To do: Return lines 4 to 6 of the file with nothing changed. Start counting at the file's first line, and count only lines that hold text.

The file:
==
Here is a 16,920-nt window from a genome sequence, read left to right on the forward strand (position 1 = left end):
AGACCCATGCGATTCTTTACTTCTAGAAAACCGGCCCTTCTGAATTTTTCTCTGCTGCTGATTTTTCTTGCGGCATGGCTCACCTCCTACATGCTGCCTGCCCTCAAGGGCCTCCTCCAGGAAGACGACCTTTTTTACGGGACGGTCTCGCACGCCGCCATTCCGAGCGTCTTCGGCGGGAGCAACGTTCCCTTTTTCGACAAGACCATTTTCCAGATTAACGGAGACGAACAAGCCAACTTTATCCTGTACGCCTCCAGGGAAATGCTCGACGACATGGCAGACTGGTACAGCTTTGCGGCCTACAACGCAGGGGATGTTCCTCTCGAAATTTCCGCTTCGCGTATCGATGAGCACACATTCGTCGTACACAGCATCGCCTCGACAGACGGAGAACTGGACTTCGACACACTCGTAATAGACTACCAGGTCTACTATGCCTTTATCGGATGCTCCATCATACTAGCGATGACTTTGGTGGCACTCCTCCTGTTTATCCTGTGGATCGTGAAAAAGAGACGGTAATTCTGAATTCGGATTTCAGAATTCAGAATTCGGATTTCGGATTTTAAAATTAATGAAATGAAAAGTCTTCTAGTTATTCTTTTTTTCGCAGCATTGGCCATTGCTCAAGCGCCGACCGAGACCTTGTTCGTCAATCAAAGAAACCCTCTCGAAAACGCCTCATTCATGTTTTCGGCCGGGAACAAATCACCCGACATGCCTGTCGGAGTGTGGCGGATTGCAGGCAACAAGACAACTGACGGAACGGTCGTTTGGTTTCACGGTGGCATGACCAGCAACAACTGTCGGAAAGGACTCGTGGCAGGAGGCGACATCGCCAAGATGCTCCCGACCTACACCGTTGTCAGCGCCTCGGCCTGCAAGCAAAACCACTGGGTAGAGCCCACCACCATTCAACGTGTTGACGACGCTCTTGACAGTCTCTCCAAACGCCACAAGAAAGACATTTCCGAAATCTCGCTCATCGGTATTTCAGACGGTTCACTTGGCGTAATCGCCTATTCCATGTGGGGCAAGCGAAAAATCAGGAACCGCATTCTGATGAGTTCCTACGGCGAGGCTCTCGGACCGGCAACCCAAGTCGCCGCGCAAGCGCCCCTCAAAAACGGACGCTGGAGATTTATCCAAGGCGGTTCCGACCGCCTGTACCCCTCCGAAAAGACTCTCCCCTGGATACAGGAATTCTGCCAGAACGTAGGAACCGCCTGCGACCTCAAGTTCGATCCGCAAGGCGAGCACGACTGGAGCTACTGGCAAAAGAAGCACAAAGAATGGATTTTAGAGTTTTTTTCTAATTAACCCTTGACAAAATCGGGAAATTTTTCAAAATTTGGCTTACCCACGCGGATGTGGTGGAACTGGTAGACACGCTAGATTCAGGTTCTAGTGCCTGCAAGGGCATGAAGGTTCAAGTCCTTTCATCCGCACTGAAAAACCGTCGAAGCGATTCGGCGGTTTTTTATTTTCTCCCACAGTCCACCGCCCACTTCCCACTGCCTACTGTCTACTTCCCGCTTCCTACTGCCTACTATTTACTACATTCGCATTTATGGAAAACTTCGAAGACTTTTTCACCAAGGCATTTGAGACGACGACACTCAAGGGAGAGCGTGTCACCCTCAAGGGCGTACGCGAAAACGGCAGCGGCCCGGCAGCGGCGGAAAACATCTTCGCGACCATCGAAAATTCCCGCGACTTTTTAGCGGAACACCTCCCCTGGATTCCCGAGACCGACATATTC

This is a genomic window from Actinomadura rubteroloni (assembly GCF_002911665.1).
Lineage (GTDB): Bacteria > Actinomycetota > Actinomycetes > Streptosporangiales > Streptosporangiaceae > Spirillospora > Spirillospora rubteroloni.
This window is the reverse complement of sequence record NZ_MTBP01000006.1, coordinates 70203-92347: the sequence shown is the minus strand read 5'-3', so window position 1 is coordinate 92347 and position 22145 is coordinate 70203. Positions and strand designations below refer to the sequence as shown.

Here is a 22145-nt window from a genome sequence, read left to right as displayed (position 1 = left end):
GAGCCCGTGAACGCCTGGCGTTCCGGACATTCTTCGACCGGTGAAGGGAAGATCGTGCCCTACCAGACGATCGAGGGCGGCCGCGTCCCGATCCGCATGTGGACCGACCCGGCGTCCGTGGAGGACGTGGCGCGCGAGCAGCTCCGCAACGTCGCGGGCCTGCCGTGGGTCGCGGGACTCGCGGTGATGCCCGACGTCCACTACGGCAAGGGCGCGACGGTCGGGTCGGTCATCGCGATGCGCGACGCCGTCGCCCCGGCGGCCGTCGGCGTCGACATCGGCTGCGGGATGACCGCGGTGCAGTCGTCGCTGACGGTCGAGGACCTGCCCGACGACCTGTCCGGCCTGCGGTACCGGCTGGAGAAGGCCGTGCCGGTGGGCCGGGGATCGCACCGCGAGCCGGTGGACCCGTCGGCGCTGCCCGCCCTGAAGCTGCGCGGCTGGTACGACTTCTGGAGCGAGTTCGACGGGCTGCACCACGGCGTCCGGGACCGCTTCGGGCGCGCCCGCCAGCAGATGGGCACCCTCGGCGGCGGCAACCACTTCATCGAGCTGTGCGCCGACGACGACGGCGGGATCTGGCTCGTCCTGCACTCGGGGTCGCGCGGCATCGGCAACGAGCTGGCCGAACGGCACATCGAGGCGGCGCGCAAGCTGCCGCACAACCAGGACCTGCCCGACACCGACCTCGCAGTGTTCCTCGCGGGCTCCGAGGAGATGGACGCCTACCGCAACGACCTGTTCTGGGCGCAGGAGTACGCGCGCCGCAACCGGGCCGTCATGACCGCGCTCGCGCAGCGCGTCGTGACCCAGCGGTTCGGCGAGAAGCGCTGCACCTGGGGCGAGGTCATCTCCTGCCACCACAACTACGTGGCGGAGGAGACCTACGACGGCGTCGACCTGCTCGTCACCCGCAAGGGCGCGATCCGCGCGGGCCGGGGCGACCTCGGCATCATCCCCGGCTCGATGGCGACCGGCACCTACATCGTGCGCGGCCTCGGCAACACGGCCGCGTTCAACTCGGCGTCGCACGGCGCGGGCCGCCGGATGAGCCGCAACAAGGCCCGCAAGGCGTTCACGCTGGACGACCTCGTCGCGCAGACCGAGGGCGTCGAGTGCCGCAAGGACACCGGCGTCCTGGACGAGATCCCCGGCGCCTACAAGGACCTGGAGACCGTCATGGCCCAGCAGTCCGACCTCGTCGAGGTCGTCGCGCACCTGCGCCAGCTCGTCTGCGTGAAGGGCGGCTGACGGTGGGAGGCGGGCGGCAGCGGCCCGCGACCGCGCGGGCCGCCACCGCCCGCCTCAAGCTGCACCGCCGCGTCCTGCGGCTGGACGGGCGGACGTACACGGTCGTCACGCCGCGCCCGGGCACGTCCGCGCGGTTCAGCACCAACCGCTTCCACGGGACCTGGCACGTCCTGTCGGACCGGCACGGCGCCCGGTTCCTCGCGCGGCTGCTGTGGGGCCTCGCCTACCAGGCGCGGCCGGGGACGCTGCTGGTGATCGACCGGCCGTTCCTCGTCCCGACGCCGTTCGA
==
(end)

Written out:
Lineage (GTDB): Bacteria > Actinomycetota > Actinomycetes > Streptosporangiales > Streptosporangiaceae > Spirillospora > Spirillospora rubteroloni.
This window is the reverse complement of sequence record NZ_MTBP01000006.1, coordinates 70203-92347: the sequence shown is the minus strand read 5'-3', so window position 1 is coordinate 92347 and position 22145 is coordinate 70203. Positions and strand designations below refer to the sequence as shown.

Here is a 22145-nt window from a genome sequence, read left to right as displayed (position 1 = left end):